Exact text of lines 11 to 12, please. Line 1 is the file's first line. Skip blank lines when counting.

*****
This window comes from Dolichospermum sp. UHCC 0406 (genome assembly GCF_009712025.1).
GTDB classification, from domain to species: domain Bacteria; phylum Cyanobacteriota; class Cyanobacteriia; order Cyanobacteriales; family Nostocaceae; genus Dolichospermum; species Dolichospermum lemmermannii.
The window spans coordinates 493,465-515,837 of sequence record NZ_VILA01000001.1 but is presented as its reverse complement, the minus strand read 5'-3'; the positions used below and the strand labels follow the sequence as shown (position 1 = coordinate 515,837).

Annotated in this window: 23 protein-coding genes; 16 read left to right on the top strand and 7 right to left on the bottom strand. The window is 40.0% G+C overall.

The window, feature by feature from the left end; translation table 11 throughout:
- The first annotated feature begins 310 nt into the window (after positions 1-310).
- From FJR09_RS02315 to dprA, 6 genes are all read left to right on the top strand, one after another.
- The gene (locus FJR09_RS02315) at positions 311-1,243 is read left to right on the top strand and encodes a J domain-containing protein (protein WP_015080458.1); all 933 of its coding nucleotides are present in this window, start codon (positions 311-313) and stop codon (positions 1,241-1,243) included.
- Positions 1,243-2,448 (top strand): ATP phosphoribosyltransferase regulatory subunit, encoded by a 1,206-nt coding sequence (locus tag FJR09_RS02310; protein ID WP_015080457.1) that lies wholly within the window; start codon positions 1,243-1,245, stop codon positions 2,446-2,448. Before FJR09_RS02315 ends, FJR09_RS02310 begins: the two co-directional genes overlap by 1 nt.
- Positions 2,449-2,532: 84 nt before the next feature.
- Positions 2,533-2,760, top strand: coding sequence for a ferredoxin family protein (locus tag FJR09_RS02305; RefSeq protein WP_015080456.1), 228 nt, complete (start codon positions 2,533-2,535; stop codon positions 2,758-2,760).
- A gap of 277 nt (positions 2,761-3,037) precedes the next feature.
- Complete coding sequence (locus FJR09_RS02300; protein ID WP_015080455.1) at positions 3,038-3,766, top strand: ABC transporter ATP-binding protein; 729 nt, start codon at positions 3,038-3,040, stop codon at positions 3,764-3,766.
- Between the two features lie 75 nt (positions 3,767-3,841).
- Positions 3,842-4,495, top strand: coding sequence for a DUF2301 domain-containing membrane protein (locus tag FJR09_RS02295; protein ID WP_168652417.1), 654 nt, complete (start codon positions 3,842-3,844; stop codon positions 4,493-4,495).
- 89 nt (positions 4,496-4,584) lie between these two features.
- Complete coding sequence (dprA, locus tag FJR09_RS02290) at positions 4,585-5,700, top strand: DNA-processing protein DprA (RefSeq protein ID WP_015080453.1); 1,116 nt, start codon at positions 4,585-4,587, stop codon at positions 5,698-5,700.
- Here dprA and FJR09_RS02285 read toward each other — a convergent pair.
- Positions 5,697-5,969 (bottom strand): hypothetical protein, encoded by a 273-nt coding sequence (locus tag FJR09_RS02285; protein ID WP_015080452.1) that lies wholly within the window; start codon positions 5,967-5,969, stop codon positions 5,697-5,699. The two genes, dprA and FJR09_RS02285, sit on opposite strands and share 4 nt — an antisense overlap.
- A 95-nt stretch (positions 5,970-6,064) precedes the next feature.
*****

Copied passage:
- Positions 2,533-2,760, top strand: coding sequence for a ferredoxin family protein (locus tag FJR09_RS02305; RefSeq protein WP_015080456.1), 228 nt, complete (start codon positions 2,533-2,535; stop codon positions 2,758-2,760).
- A gap of 277 nt (positions 2,761-3,037) precedes the next feature.